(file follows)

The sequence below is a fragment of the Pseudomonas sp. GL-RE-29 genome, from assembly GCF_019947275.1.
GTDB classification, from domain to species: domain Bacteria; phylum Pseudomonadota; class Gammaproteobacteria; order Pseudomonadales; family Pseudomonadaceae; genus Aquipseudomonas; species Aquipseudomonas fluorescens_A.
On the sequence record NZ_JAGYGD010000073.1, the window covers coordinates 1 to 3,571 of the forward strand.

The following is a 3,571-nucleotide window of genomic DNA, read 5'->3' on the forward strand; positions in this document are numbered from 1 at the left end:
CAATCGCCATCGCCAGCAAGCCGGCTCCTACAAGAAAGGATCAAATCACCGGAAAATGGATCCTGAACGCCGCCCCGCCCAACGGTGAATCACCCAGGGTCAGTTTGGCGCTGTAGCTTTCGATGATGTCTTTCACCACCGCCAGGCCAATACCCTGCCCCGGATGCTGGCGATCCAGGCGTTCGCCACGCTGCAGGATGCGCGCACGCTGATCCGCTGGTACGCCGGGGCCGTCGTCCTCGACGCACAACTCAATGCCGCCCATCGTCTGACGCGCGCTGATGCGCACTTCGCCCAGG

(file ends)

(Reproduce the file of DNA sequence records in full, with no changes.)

The sequence below is a fragment of the Pseudomonas sp. GL-RE-29 genome, from assembly GCF_019947275.1.
GTDB classification, from domain to species: domain Bacteria; phylum Pseudomonadota; class Gammaproteobacteria; order Pseudomonadales; family Pseudomonadaceae; genus Aquipseudomonas; species Aquipseudomonas fluorescens_A.
On the sequence record NZ_JAGYGD010000073.1, the window covers coordinates 1 to 3,571 of the forward strand.

The following is a 3,571-nucleotide window of genomic DNA, read 5'->3' on the forward strand; positions in this document are numbered from 1 at the left end:
CAATCGCCATCGCCAGCAAGCCGGCTCCTACAAGAAAGGATCAAATCACCGGAAAATGGATCCTGAACGCCGCCCCGCCCAACGGTGAATCACCCAGGGTCAGTTTGGCGCTGTAGCTTTCGATGATGTCTTTCACCACCGCCAGGCCAATACCCTGCCCCGGATGCTGGCGATCCAGGCGTTCGCCACGCTGCAGGATGCGCGCACGCTGATCCGCTGGTACGCCGGGGCCGTCGTCCTCGACGCACAACTCAATGCCGCCCATCGTCTGACGCGCGCTGATGCGCACTTCGCCCAGG